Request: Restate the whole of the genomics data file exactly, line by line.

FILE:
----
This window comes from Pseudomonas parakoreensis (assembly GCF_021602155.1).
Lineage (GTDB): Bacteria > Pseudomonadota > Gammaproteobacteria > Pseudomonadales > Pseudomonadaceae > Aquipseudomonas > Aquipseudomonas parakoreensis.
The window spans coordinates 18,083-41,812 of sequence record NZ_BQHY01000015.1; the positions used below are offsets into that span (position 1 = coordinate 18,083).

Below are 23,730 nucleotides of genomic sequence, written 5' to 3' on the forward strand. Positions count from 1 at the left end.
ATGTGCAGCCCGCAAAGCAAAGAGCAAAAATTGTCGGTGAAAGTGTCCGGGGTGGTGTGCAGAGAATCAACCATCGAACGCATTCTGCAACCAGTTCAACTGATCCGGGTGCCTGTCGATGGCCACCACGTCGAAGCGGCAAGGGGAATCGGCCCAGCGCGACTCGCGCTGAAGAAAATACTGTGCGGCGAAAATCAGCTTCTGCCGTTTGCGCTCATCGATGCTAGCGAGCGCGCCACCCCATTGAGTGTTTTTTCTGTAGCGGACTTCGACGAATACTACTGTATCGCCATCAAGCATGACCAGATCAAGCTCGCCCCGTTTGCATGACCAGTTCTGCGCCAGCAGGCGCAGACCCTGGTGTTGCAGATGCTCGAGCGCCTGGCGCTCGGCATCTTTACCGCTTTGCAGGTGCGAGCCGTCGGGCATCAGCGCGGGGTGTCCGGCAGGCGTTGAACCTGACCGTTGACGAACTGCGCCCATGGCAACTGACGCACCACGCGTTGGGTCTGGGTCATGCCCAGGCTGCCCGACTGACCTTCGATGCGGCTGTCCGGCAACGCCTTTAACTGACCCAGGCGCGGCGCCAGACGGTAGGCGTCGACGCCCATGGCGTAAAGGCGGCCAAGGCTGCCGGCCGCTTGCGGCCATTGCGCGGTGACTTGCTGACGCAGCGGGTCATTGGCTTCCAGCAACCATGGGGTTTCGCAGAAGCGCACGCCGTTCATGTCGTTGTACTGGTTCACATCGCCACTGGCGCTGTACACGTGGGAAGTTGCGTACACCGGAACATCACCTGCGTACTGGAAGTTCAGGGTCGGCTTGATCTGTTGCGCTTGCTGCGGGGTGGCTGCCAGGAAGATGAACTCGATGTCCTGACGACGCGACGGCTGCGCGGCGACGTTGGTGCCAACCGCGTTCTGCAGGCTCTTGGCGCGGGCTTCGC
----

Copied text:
This window comes from Pseudomonas parakoreensis (assembly GCF_021602155.1).
Lineage (GTDB): Bacteria > Pseudomonadota > Gammaproteobacteria > Pseudomonadales > Pseudomonadaceae > Aquipseudomonas > Aquipseudomonas parakoreensis.
The window spans coordinates 18,083-41,812 of sequence record NZ_BQHY01000015.1; the positions used below are offsets into that span (position 1 = coordinate 18,083).

Below are 23,730 nucleotides of genomic sequence, written 5' to 3' on the forward strand. Positions count from 1 at the left end.
ATGTGCAGCCCGCAAAGCAAAGAGCAAAAATTGTCGGTGAAAGTGTCCGGGGTGGTGTGCAGAGAATCAACCATCGAACGCATTCTGCAACCAGTTCAACTGATCCGGGTGCCTGTCGATGGCCACCACGTCGAAGCGGCAAGGGGAATCGGCCCAGCGCGACTCGCGCTGAAGAAAATACTGTGCGGCGAAAATCAGCTTCTGCCGTTTGCGCTCATCGATGCTAGCGAGCGCGCCACCCCATTGAGTGTTTTTTCTGTAGCGGACTTCGACGAATACTACTGTATCGCCATCAAGCATGACCAGATCAAGCTCGCCCCGTTTGCATGACCAGTTCTGCGCCAGCAGGCGCAGACCCTGGTGTTGCAGATGCTCGAGCGCCTGGCGCTCGGCATCTTTACCGCTTTGCAGGTGCGAGCCGTCGGGCATCAGCGCGGGGTGTCCGGCAGGCGTTGAACCTGACCGTTGACGAACTGCGCCCATGGCAACTGACGCACCACGCGTTGGGTCTGGGTCATGCCCAGGCTGCCCGACTGACCTTCGATGCGGCTGTCCGGCAACGCCTTTAACTGACCCAGGCGCGGCGCCAGACGGTAGGCGTCGACGCCCATGGCGTAAAGGCGGCCAAGGCTGCCGGCCGCTTGCGGCCATTGCGCGGTGACTTGCTGACGCAGCGGGTCATTGGCTTCCAGCAACCATGGGGTTTCGCAGAAGCGCACGCCGTTCATGTCGTTGTACTGGTTCACATCGCCACTGGCGCTGTACACGTGGGAAGTTGCGTACACCGGAACATCACCTGCGTACTGGAAGTTCAGGGTCGGCTTGATCTGTTGCGCTTGCTGCGGGGTGGCTGCCAGGAAGATGAACTCGATGTCCTGACGACGCGACGGCTGCGCGGCGACGTTGGTGCCAACCGCGTTCTGCAGGCTCTTGGCGCGGGCTTCGC